Friday, 11 November 2011

A Punitive Expedition....Part 7 - The Battle of Keder Sirt


The Battle of Keder Sirt - the positions at the start of the action

The single round of artillery fire from the Rusland front line galvanised Abulbul into action, seething as he was with barely concealed anger at the interruption of his religious devotions. A stream or orders issued to the tensely waiting Fezian soldiery deployed on the ridge - mainly ensuring that every man was ready to do his duty or would face the wrath of their mercurial commander in chief. In truth though, there was little the Fezian Army could do other than to await events. Whatever his shortcomings as an individual (which were many and varied if even half of the graffiti on the walls of the hammam between Keder Sirt and the Sultan's palace were true) Abulbul was no mean commander and he was fully painfully aware of the disparity of forces between his own and that of the Rusland attackers. He dare not move from his position until the Rusland intentions were clear otherwise his opponents numerical advantage would ensure that few, if any, of his command would live to see the Sultan again. With a silent muttered prayer and a particularly long and complicated curse he resolved not to quit the ground they were standing on until death or victory.

The Fezian artillery opened fire (at range 5) at the approaching green tide, specifically the Rusland artillery, in the hope that it could reduce its strength somewhat as Abulbul was concerned at the great weight of guns deployed against the ridge - far in excess of his own. The guns duly opened fire and managed to cause some confusion within the Rusland ranks but little material damage (a roll of 5 for the hit and 4 for effect resulting in a pin result). The Rusland reply was to miss as the range was misjudged by the artillery commander (much to Skavar's chagrin) and the resulting barrage fell short to the mocking cheers of the relieved Fezian soldiery (a roll of 4 meaning an undershoot).

As the cheers of the Fezian infantry died away Abulbul immediately sent an aide to the commander of his sole cavalry regiment and ordering him, on pain of a particularly slow and lingering death, to move up from the village to cover the rearward approaches as he anticipated an enemy attack in that area (the Fezian commander had won the activation roll for the turn 2 to 1 and had rolled three activations, using but a single point to move the cavalry).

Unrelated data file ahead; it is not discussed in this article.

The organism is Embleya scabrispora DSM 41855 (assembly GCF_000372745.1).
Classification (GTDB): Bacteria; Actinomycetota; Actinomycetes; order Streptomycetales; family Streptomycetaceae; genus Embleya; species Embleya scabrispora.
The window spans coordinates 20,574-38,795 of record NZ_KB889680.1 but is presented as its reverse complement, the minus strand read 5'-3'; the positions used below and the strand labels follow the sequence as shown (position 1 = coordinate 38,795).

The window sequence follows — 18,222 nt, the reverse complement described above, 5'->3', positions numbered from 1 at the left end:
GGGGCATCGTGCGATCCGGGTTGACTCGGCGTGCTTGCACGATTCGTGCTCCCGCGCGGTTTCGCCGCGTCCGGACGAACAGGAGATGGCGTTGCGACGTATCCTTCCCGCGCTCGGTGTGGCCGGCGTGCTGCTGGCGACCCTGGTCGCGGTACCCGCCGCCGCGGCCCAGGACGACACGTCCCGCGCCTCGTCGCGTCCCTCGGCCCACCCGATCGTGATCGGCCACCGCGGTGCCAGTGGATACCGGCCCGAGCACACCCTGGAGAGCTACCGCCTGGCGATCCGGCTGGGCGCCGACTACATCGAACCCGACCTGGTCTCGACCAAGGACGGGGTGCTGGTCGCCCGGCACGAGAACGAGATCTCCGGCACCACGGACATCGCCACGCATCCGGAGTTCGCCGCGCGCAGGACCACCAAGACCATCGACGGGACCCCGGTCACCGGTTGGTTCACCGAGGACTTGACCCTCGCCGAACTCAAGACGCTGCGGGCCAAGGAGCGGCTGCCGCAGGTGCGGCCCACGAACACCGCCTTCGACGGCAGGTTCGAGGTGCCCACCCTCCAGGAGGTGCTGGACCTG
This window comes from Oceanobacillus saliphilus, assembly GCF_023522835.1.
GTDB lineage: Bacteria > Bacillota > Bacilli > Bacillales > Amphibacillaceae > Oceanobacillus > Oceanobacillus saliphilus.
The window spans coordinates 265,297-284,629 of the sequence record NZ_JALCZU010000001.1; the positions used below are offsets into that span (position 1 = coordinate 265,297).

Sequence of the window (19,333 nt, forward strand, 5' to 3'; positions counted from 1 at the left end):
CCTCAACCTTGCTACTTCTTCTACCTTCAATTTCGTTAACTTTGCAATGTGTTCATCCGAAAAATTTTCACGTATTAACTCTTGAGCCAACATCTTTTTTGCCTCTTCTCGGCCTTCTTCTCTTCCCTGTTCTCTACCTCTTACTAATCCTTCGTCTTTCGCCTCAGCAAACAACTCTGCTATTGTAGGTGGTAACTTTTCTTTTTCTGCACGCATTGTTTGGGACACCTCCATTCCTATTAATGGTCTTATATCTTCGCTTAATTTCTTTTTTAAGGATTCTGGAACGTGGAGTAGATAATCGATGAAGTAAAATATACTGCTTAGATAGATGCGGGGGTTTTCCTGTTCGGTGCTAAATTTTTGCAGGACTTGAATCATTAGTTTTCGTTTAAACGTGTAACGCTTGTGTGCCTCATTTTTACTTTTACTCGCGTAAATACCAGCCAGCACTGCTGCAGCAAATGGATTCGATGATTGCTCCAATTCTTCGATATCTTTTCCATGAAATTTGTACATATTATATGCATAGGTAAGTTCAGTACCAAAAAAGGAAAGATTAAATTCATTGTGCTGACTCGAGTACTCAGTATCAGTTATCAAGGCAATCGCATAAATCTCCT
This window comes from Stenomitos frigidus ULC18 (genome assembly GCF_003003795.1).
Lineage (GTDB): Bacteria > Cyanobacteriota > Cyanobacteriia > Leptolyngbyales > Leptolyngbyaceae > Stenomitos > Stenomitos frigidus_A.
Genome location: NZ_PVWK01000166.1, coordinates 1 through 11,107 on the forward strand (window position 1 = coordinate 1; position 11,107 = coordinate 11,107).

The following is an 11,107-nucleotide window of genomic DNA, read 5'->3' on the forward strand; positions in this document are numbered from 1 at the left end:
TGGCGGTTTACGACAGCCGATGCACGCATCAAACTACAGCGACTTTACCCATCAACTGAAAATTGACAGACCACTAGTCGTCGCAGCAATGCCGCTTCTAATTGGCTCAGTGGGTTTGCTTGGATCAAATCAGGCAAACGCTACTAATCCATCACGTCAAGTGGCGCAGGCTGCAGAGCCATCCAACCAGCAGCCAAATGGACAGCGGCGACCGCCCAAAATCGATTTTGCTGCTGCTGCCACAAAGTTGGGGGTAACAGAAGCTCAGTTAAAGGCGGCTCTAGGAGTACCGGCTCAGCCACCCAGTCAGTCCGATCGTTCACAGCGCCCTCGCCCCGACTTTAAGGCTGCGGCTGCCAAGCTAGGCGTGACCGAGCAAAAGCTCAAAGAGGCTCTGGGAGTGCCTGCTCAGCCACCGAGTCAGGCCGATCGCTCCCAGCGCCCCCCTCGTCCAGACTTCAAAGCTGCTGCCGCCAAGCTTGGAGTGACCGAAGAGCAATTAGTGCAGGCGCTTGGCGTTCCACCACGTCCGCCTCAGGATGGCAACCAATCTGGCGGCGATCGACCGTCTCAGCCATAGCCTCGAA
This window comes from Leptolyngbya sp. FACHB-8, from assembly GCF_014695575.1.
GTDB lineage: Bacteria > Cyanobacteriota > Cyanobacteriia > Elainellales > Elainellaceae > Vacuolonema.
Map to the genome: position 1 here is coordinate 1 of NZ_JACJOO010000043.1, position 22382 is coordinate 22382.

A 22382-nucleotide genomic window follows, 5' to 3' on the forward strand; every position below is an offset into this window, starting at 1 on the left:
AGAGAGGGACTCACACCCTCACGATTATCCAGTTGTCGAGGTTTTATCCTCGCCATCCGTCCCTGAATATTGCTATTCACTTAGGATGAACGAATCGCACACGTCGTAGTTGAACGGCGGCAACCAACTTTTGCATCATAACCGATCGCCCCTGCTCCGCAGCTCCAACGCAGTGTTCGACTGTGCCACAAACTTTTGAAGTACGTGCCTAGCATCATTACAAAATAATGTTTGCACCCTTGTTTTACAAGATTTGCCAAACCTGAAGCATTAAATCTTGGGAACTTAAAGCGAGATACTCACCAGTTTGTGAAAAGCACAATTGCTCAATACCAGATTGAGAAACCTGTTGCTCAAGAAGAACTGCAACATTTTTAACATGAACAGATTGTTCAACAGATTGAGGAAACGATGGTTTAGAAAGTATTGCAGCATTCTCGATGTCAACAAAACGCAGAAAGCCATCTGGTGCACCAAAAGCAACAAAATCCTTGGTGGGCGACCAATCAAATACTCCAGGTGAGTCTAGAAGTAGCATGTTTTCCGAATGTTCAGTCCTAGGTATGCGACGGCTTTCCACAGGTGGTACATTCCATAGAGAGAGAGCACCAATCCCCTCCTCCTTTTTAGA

Skavar leapt into action and so the Rusland army followed suit (helped by an activation point total of no less than 10). The central infantry units began their cautious and unpleasant advance towards the Fezian occupied ridge – unpleasant because they it meant that they would be taking fire whilst being unable to reply. The advance was made on either flank of the artillery position in order to ensure that the guns would still be able to support the infantry until the last possible moment. On the extreme Rusland left flank the force selected to either turn the Fezian right flank or to burn the fortress as needed was immediately set in motion , the cavalry in the van, urged on with all due haste by the dashing figure of Skavar himself. During this flurry of activity the Count also took the opportunity to move his own position forward and so fell in with the rearmost infantry regiment of the right flank central column. Little did he realise the significance of this seemingly innocuous manoeuvre.




The situation at the end of turn 1 - the Rusland advance commences in the centre and on the left flank whilst the Fezian forces await the green onslaught

Suddenly, the Rusland artillery fell silent. Count Skavar decided that his guns needed to be closer to the enemy front line. From the Fezian position it could be seen that the Rusland gunners were preparing to move and the scene of guns being limbered and of men urgently sweating and cursing over their obstinate horses and heavy field pieces could only be the precursor to a large scale assault. Abulbul took this development with a pinch of salt. The only action he took was to order his own artillery to fire at the nearest Rusland regiment of foot as he pragmatically considered the approaching infantry to be far more of a threat than the guns, numerous though they were. The Fezian artillery commander was desperate to fire on his opposite number whilst they were busy limbering up but Abulbul was having none of this and so the guns opened fire on the leading Rusland infantry unit and promptly missed. Or did they? The Fezian artillery had overshot the lead regiment (rolling a 2 at range 3) but instead managed to bombard the now bunched up formations in the lead regiment’s rear – the second infantry regiment of the right hand central column and the commander and his staff! Luck was with Skavar though as his command staff escaped unscathed (effect roll of 1) but the luckless infantry were less fortunate (an effect roll of 4 being a pin). The damage was minor but the resultant confusion caused by this unexpected attack (unexpected because they were in the rear!) led to some inevitable delay as they sorted themselves prior to resuming their advance.